Most of the time when we hear the word “core” we think of our abdominals. And in fact it is important to keep the abdominals and all the other muscles of the trunk strong. These muscles work together to maintain good posture and to support and move the shoulders, the back and the hips. They are often referred to as the powerhouse of the body, stabilizing the trunk and allowing us to move our arms and legs powerfully and safely during exercise.
Beneath these core muscles are the muscles of the inner core and they have an important job to do. The brain is protected by the skull, the heart and lungs are protected by the rib cage, and the female reproductive organs are protected by the pelvic bone. But the remaining organs are protected by the inner core. The muscles of the inner core are the diaphragm at the top, the multifidus in the back, the transverse abdominis in the front, and the pelvic floor at the bottom. A weakness in the diaphram can lead to reflux. A weakness in the multifidus can lead to slipped discs, a weakness in the transverse abdominis can lead to a hernia. And a weakness in the pelvic floor can lead to incontinence.
Women are more likely than men to suffer from incontinence. However, in men sometimes an enlarged prostate exerts pressure on the urinary tract, controlling the flow of urine, and then the pelvic floor becomes weak. If the prostate is surgically removed, men will have a more serious issue with incontinence. Therefore, both men and women are encouraged to include pelvic floor exercises in their fitness routine. The Harvard Medical School recently published an article entitled “5 of the Best Exercises You Can Ever Do” which listed Kegel exercises as one of the five for both men and women. You can access the article at https://www.health.harvard.edu/staying-healthy/5-of-the-best-exercises-you-can-ever-do
Exercises to strengthen the pelvic floor are less often called Kegels because the research has changed the way the exercises are performed. To perform core contraction correctly, lift the pelvic floor and then gently draw in the transverse abdominis. There should be no change in your breathing. Incorrect core contraction involves strongly bracing the abdominals before lifting the pelvic floor, but this bracing puts downward pressure on the pelvic floor. Furthermore, you typically hold your breath during a strong brace of the core. Instead, keep your upper abdominals relaxed. Perform the exercise gently and slowly. Activate the pelvic floor smoothly. Draw in from the pubic bone. Use 30% effort when drawing in the transverse abdominis. Your breathing is gentle and continuous.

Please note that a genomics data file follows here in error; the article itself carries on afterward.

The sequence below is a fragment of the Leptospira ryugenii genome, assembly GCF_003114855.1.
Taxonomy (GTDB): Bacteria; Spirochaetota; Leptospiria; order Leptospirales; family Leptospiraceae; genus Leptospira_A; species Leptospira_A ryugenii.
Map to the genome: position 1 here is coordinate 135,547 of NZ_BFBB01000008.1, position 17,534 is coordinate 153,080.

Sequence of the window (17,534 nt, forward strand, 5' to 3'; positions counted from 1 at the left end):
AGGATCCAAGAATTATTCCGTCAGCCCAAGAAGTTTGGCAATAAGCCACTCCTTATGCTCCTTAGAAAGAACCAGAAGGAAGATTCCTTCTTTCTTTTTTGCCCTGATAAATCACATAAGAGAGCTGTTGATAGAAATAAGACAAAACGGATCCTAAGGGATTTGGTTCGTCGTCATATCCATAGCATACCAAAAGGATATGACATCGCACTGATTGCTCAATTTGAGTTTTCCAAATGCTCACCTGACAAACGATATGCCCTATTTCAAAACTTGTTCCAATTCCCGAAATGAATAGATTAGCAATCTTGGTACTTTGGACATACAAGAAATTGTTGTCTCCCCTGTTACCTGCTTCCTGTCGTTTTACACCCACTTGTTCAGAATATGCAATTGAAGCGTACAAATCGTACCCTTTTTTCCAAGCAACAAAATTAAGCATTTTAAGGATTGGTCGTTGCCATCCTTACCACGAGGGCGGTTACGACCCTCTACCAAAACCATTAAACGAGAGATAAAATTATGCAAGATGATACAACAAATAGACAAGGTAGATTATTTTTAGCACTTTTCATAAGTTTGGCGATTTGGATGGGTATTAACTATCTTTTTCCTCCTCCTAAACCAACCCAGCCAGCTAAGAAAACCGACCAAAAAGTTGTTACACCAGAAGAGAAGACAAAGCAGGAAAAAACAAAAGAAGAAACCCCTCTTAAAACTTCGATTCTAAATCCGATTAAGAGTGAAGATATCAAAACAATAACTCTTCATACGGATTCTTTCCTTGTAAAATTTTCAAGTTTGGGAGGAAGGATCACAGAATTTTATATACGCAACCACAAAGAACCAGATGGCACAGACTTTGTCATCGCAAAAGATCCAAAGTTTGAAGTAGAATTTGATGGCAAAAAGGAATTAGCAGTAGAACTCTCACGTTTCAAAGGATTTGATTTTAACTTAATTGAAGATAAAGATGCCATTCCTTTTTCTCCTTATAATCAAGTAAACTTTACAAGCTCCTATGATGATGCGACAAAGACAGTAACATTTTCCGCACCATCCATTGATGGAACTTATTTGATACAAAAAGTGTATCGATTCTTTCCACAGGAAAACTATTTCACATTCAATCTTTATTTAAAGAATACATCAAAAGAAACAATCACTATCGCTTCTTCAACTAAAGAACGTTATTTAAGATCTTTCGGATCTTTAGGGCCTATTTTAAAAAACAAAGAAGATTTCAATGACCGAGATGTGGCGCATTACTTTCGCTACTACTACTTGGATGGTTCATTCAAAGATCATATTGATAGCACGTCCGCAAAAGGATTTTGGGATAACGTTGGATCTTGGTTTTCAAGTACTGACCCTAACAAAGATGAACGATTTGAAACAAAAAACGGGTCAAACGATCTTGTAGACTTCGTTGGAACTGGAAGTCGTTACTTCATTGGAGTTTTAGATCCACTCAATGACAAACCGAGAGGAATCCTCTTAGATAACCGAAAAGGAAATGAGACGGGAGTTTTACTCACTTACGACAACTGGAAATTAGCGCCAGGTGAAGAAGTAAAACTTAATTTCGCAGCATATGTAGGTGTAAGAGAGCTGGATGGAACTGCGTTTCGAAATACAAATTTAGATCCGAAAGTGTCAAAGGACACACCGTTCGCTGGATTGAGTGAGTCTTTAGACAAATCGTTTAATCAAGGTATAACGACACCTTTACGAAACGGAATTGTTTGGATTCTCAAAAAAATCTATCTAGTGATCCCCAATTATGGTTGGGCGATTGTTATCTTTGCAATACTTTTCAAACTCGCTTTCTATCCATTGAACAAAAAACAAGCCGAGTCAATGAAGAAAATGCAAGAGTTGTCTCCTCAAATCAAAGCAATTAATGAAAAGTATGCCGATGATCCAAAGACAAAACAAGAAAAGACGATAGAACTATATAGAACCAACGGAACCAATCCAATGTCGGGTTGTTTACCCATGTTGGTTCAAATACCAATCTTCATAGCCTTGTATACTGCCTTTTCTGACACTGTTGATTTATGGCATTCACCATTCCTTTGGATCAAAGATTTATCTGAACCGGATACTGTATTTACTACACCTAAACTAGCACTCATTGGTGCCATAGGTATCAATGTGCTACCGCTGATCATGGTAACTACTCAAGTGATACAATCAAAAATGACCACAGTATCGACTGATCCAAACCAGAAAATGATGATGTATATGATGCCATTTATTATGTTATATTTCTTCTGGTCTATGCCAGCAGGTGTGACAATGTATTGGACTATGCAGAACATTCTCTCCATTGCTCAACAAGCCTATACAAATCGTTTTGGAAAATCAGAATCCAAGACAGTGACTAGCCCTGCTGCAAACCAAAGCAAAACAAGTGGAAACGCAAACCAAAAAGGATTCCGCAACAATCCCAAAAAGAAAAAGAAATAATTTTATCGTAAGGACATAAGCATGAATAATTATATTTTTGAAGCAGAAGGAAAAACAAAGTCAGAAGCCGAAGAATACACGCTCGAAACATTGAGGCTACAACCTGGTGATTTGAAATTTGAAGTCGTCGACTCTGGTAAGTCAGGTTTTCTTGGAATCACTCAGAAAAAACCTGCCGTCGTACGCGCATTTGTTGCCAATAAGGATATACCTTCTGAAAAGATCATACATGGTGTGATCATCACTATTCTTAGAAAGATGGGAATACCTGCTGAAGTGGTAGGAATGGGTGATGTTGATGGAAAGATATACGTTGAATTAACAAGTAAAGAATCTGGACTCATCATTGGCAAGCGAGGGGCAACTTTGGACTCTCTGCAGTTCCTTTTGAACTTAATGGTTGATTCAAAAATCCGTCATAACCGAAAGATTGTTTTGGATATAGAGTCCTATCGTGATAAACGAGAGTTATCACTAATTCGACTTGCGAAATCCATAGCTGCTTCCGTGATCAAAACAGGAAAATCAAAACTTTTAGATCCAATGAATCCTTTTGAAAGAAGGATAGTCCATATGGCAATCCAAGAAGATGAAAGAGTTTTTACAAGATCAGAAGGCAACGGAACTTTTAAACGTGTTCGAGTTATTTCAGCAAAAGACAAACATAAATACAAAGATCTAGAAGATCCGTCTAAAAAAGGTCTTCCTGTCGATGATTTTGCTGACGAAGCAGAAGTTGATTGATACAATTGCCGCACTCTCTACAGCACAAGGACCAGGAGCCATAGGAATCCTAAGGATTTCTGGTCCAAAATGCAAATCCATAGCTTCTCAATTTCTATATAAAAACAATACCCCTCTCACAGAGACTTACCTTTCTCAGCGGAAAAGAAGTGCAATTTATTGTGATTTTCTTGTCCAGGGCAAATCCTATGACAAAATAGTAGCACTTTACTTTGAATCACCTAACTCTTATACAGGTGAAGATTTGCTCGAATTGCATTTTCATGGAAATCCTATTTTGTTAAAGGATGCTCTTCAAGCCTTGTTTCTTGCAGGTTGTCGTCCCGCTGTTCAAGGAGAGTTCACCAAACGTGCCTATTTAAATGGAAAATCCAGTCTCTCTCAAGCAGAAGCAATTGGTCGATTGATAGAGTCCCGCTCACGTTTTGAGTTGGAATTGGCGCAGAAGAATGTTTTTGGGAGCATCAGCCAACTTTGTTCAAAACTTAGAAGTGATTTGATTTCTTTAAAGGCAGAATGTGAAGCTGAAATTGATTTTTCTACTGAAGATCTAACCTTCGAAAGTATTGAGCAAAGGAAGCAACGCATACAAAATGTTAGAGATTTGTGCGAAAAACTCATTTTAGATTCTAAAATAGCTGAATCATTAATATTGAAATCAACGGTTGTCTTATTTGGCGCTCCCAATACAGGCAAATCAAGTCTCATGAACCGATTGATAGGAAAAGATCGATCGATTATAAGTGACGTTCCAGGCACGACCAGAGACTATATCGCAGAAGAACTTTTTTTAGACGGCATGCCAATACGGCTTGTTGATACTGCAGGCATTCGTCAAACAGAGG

How long to hold the core contraction depends on the type of incontinence you are having a problem with (or wish to avoid). Stress incontinence is leaking when sneezing, coughing, etc. For this do 10 quick pelvic floor lifts 2 or 3 times a day. Urge incontinence is leaking on the way to the bathroom. For this do a maximum of 10 repetitions at a time, hold the contraction for 10 seconds at most, and take a 30 second break in between contractions.
My resource for this information is Marietta Mehanni, the pelvic floor ambassador in Australia, who presented a workshop entitled “Aquacise Your Pelvic Floor” for the Metroplex Association of Aquatic Professionals in Dallas on October 5, 2019. As you might guess, pelvic floor exercises can be done in a water fitness class.
See you in the pool!